The Rocky Horror Glee Show
(Originally published here on 4th November 2010)
Welcome to The Rocky Horror Glee Show!
Now, considering Glee’s (ahem) ‘rocky’ track record with tribute episodes, I approached last night’s instalment with a degree of trepidation. So I am pleased to report the show’s writers have managed to avoid the same mistakes they made with the creatively bankrupt Britney Spears-athon and have paid both loving tribute to The Rocky Horror Picture Show and also turned it into surprisingly wonderful mediation on reverse sexism, male body insecurity and the role of The Arts in teenage society.
So it’s basically ‘A Very Important Glee After School Special on the dangers of Male Body Image Disorders and The Social Responsibilities of The Arts in Schools’. Amazing.
So where to begin? In a bid to bring himself closer to a Dr John Stamos-besotted Emma, a jealous Mr Schue gets the Glee Club to stage a production of Rocky Horror in spite of the risqué nature of the material. As things slowly spiral into increasingly unpredictable madness, we were treated to loving recreations of, amongst others,Dammit, Janet, Sweet Transvestite, Touch A Touch A Touch Me and, of course The Time Warp. And man did the cast bring it aaawn! Finn made an adorable Brad, Kurt was a fantastically mischievous Riff Raff and even Mercedes did a great job as Frank N. Furter.
Here’s the cast doing The Time Warp:
Actually, Amber Riley rocked the absolute bejesus out of Frank, taking on of the more questionable censorship moves of the episode (John Stamos was originally slated to fill the role until the network nixed the idea) and making both it and that sensational black PVC corset work in way it really shouldn’t have. In fact, once I watched the episode, I can’t think of a single male or female cast member who could have done a fiercer, sexier performance.
Some of the other primetime friendly cuts didn’t work so well – who knew that the word “transvestite” was kosher for family viewing but not “transsexual” (in the aforementioned Sweet Transvestite number)? And, the changes to Touch-a Touch-a Touch Me verged on non-sensical – “No use getting into heavy-petting, it only leads to trouble and seat wetting” becomes “No use getting into heavy sweating (which just sounds gross), it only leads to trouble and bad fretting.”
Kudos though for address the obvious censorship and working it into the episode. Sue has a great side storyline where, in the pursuit of a local news Emmy (Celebrity cameo alerts – Barry Bostwick! Meat Loaf!), she takes on the role of The Narrator and the sight of her lounging around on stage making script changes as the show goes on was one of the nights best and most delightfully surreal gags. Mercedes begging for the role of Frank N. Furter just to finally have a chance to be a lead role was sweet and touching. And the final speech by Sue about how teachers of the arts have a responsibility to students to not just push boundaries to further their own agendas was tight and stronger than expected.
Finally, it was refreshing to see a primetime show tackle male body insecurities with such candour and sensitivity. When faced with the prospect of two hours singing in front of a full auditorium in his tighty-whities, Finn revealed that he was so insecure about his body that he even wears a swim shirt to the pool. Adorable. Bonus points to Sam (who is fast becoming my new celebrity boyfriend) for coining the term ‘Ab-ulous’.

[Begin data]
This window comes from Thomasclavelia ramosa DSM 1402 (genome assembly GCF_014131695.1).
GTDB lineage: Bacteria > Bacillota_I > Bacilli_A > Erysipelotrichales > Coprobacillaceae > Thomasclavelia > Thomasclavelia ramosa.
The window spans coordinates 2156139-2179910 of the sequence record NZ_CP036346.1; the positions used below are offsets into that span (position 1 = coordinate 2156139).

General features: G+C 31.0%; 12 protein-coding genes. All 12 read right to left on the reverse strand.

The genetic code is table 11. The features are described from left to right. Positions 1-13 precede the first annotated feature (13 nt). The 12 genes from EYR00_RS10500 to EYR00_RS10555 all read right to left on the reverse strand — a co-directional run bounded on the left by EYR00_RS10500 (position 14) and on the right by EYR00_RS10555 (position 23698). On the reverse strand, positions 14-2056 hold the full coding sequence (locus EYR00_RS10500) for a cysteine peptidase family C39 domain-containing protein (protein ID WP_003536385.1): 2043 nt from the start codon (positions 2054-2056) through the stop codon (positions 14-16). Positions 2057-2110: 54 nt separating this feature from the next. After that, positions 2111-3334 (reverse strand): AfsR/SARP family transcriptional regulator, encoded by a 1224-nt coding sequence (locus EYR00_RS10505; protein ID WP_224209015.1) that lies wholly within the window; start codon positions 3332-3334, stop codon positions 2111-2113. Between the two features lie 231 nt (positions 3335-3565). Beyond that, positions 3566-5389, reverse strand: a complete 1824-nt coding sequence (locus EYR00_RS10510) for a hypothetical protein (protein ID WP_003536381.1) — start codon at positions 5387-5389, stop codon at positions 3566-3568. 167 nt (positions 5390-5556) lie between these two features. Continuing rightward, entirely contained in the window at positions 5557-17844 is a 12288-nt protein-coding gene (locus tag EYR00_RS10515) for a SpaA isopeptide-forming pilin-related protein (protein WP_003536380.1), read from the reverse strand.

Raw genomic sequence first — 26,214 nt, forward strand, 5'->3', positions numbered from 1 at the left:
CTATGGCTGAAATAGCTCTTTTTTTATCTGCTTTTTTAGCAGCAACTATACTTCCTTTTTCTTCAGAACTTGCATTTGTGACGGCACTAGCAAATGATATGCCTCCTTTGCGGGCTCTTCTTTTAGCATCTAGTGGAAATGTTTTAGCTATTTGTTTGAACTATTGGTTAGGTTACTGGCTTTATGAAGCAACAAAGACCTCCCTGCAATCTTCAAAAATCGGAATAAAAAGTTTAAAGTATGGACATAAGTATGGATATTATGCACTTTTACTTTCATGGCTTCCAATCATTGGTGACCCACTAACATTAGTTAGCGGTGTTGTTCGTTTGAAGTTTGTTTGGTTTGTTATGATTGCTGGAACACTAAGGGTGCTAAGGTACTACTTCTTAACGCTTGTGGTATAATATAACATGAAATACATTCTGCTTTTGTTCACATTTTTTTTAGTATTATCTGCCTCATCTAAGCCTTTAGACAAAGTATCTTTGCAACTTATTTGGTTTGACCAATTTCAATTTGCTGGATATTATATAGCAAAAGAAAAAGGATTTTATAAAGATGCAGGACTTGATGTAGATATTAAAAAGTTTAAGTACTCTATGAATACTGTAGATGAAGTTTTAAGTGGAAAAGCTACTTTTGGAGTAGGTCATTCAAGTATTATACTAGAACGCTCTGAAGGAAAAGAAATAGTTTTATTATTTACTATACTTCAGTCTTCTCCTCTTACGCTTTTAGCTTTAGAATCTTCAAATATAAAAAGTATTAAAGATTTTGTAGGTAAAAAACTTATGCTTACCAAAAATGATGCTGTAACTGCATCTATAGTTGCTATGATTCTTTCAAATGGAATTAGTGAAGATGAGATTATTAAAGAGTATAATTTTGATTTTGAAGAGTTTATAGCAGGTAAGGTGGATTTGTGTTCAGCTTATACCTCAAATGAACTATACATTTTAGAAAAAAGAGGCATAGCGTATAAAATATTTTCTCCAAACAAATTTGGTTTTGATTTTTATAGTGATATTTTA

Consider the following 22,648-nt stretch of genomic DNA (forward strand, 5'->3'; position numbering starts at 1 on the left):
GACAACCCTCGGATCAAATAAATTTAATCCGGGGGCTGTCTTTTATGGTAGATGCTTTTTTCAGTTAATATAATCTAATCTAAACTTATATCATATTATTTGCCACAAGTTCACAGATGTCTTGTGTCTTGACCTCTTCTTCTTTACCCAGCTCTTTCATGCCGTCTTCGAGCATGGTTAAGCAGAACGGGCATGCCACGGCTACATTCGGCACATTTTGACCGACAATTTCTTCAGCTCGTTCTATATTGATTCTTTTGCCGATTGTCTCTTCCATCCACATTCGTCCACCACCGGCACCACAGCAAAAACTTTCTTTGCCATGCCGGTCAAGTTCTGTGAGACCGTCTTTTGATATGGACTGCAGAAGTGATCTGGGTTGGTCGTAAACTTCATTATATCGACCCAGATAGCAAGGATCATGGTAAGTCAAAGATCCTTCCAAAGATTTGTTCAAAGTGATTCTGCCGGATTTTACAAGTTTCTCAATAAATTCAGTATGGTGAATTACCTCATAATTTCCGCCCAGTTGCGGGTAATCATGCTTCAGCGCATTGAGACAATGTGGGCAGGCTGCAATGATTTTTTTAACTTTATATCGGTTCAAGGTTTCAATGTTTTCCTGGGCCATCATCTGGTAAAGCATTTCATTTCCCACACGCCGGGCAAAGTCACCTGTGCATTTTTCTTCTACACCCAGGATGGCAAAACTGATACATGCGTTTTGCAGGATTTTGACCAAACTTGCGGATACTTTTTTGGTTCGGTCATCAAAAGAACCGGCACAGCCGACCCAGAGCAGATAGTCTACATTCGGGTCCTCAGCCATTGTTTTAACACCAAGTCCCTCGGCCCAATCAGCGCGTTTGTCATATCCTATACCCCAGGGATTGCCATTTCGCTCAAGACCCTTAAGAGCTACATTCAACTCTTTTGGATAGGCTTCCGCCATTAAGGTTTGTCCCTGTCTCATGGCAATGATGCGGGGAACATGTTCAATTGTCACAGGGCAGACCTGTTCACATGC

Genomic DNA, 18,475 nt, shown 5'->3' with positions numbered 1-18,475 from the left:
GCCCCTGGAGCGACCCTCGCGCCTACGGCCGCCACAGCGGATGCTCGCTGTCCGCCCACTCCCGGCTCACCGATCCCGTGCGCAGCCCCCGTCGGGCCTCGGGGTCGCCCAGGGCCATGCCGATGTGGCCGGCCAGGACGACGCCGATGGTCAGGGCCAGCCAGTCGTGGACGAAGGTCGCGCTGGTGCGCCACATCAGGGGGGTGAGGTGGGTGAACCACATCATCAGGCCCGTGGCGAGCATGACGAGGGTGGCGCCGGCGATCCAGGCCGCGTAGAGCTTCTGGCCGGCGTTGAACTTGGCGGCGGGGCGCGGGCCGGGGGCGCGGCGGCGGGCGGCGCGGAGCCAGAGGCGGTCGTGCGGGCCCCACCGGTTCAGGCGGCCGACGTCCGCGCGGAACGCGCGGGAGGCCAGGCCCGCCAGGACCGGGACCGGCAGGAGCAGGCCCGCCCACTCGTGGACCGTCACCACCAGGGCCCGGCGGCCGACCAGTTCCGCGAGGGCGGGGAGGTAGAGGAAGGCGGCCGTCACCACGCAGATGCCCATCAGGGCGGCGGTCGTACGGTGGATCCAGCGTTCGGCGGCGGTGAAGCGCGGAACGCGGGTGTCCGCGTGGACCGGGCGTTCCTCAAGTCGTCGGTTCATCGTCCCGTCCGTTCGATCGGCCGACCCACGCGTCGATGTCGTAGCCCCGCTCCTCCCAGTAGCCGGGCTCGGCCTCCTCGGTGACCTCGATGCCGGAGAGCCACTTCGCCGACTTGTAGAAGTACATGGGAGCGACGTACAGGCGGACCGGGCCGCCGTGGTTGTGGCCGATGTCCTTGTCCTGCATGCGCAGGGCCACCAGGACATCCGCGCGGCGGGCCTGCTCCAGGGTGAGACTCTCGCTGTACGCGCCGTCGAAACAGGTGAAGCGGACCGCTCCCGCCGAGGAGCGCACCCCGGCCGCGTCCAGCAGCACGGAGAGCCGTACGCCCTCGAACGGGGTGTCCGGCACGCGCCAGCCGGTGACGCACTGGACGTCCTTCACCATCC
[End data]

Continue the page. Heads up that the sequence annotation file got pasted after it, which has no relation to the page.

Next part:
The Locker Room discussion between Sam, Finn and Artie addressed the overlooked issues of the increasing objectification of men in today’s society articulately and in a thought-provoking manner. Hopefully this will provide comfort and understanding to the millions of young men worldwide grappling with the same issues. Artie’s “I personally blame the Internet. Internet porn was invented, girls could watch without having to make that embarrassing trip to the video store. Internet porn altered the female brain chemistry, making them more like men, and thus more concerned with our bodies.” was spot on.
It’s nice to see Glee back on track after a shaky start to the season and using the tribute show format to further existing storylines, not just to increase ratings. The final correlation between The Rocky Horror Picture Show being a refuge for the freaks and the outcasts and the Glee Club fulfilling the same role was touchingly apt.
Plus, anything that puts the adorable Chord Overstreet and his oversized Lisa Rinna lips in a pair of gold lame hot pants for an hour is fine by me.
Best Number of the Night
Touch-a Touch-a Touch Me by Emma and a shirtless Mr Schue. Wowsers! Jayma Mays doesn’t get to sing that often on Glee but boy did she make up for it with this sizzling, perfectly executed number.
With the added bonus of a quivering Matthew Morrison stripping down to his pants, this sexually charged rendition will probably ended up being one of the most watched YouTube clips by weeks end.
A little known fact is that Touch-a Touch-a Touch Me is actually the song Mays originally used in her Glee audition. Bonus points for Brittany and Santana’s hilarious background work in the window:
Becky: Give me some chocolate or I will cut you.
Brittany: I’m looking forward to seeing Sam in his gold bikini.
Sam: It’s gonna be ab-ulous.
Finn: I have no idea what’s going on in this script, and it’s not in a cool Inception kind of way.
Sue: Children must know fear. Without it, they’ll try Frenching grizzly bears or trying to live in Florida.
Kurt: What are you going as for Halloween?
Brittany: I’m going as a peanut allergy.
“Go scream at some fatties.” – Sue to Becky